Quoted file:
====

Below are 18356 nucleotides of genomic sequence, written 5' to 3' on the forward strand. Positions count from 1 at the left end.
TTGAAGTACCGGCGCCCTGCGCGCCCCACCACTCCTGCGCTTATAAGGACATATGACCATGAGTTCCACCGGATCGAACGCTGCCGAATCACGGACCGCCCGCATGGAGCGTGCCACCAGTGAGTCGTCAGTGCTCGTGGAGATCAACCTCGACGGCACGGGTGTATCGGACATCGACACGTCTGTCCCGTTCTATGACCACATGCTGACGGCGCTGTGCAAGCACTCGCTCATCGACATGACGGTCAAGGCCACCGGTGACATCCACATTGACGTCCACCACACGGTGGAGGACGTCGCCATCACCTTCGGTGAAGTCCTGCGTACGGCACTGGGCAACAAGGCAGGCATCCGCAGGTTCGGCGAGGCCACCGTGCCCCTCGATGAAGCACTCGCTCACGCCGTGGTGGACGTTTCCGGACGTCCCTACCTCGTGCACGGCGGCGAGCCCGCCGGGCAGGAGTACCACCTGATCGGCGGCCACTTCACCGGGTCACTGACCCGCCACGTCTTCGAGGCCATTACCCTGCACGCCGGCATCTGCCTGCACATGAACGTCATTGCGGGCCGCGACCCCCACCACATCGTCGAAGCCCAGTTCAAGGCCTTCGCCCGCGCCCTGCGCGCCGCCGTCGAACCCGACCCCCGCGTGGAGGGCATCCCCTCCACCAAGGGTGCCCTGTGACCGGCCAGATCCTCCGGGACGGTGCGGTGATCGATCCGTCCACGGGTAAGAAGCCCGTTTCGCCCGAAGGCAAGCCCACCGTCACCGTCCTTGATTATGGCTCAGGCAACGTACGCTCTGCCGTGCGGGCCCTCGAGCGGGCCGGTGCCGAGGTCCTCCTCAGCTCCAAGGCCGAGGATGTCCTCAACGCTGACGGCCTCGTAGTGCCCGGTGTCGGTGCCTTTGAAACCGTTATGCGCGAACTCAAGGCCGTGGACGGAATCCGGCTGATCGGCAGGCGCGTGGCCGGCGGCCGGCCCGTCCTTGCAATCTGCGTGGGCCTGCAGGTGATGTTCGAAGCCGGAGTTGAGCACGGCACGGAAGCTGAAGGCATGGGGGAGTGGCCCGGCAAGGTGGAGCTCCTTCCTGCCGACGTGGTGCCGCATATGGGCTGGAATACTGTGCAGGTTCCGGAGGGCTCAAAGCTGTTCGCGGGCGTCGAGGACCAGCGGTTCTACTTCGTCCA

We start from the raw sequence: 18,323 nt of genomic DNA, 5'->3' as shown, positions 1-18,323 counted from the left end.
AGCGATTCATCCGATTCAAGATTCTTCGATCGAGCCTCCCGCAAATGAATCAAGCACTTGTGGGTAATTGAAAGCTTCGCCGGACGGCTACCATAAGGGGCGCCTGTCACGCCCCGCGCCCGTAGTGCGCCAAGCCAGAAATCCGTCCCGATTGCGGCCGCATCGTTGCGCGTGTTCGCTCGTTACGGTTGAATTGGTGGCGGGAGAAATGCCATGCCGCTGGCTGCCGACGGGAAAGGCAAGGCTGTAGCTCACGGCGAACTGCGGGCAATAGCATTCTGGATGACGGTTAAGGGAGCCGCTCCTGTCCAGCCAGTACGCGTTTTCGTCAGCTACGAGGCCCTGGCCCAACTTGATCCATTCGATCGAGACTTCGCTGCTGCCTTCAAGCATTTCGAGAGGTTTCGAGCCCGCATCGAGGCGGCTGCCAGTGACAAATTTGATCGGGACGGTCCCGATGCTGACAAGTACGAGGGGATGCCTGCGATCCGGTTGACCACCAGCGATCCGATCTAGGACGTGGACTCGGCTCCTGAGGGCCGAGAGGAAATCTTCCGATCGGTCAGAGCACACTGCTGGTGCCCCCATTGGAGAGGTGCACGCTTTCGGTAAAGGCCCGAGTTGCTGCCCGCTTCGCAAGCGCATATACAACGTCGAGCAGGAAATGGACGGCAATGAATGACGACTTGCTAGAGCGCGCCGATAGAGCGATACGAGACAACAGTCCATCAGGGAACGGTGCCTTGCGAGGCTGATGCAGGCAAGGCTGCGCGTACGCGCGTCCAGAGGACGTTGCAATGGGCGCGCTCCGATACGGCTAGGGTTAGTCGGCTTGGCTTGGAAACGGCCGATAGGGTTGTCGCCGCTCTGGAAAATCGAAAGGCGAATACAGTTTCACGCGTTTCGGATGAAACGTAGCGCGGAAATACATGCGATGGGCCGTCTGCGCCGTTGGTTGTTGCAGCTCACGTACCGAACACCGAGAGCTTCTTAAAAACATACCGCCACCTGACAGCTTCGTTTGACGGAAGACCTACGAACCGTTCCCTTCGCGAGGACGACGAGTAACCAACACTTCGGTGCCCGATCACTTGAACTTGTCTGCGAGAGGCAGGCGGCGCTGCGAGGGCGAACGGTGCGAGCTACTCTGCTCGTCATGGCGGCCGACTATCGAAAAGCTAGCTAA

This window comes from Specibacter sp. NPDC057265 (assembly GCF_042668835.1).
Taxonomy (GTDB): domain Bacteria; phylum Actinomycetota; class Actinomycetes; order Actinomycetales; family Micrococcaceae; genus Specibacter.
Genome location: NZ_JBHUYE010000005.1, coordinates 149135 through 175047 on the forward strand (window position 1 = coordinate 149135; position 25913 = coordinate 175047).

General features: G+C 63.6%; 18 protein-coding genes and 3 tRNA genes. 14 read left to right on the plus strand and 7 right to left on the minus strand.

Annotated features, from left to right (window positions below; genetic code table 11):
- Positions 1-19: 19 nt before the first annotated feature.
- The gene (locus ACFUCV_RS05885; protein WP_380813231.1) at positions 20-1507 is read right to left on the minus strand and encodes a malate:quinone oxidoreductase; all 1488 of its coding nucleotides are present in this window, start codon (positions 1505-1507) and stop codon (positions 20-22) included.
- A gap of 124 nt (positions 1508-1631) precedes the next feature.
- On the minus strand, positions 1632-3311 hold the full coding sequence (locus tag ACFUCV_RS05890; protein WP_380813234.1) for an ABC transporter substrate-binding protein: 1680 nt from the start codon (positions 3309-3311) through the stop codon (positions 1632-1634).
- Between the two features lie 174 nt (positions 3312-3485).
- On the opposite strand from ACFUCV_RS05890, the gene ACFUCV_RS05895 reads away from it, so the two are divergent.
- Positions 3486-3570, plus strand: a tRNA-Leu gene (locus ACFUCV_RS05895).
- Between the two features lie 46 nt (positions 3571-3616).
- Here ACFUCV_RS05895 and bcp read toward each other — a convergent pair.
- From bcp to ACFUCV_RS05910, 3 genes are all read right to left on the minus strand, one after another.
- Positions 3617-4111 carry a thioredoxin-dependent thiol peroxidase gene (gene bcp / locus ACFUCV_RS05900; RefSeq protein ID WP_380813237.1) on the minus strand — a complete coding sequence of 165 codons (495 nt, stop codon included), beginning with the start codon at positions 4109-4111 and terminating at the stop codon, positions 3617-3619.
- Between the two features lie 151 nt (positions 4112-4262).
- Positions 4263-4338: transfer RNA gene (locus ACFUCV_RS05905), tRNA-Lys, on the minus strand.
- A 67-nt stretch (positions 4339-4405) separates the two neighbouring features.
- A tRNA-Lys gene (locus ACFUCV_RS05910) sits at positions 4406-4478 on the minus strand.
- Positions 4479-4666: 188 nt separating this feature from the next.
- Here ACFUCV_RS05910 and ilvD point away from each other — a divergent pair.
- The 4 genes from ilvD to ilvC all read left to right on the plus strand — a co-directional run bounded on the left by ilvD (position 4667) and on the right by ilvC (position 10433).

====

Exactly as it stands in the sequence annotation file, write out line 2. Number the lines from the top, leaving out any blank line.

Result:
TTGAAGTACCGGCGCCCTGCGCGCCCCACCACTCCTGCGCTTATAAGGACATATGACCATGAGTTCCACCGGATCGAACGCTGCCGAATCACGGACCGCCCGCATGGAGCGTGCCACCAGTGAGTCGTCAGTGCTCGTGGAGATCAACCTCGACGGCACGGGTGTATCGGACATCGACACGTCTGTCCCGTTCTATGACCACATGCTGACGGCGCTGTGCAAGCACTCGCTCATCGACATGACGGTCAAGGCCACCGGTGACATCCACATTGACGTCCACCACACGGTGGAGGACGTCGCCATCACCTTCGGTGAAGTCCTGCGTACGGCACTGGGCAACAAGGCAGGCATCCGCAGGTTCGGCGAGGCCACCGTGCCCCTCGATGAAGCACTCGCTCACGCCGTGGTGGACGTTTCCGGACGTCCCTACCTCGTGCACGGCGGCGAGCCCGCCGGGCAGGAGTACCACCTGATCGGCGGCCACTTCACCGGGTCACTGACCCGCCACGTCTTCGAGGCCATTACCCTGCACGCCGGCATCTGCCTGCACATGAACGTCATTGCGGGCCGCGACCCCCACCACATCGTCGAAGCCCAGTTCAAGGCCTTCGCCCGCGCCCTGCGCGCCGCCGTCGAACCCGACCCCCGCGTGGAGGGCATCCCCTCCACCAAGGGTGCCCTGTGACCGGCCAGATCCTCCGGGACGGTGCGGTGATCGATCCGTCCACGGGTAAGAAGCCCGTTTCGCCCGAAGGCAAGCCCACCGTCACCGTCCTTGATTATGGCTCAGGCAACGTACGCTCTGCCGTGCGGGCCCTCGAGCGGGCCGGTGCCGAGGTCCTCCTCAGCTCCAAGGCCGAGGATGTCCTCAACGCTGACGGCCTCGTAGTGCCCGGTGTCGGTGCCTTTGAAACCGTTATGCGCGAACTCAAGGCCGTGGACGGAATCCGGCTGATCGGCAGGCGCGTGGCCGGCGGCCGGCCCGTCCTTGCAATCTGCGTGGGCCTGCAGGTGATGTTCGAAGCCGGAGTTGAGCACGGCACGGAAGCTGAAGGCATGGGGGAGTGGCCCGGCAAGGTGGAGCTCCTTCCTGCCGACGTGGTGCCGCATATGGGCTGGAATACTGTGCAGGTTCCGGAGGGCTCAAAGCTGTTCGCGGGCGTCGAGGACCAGCGGTTCTACTTCGTCCA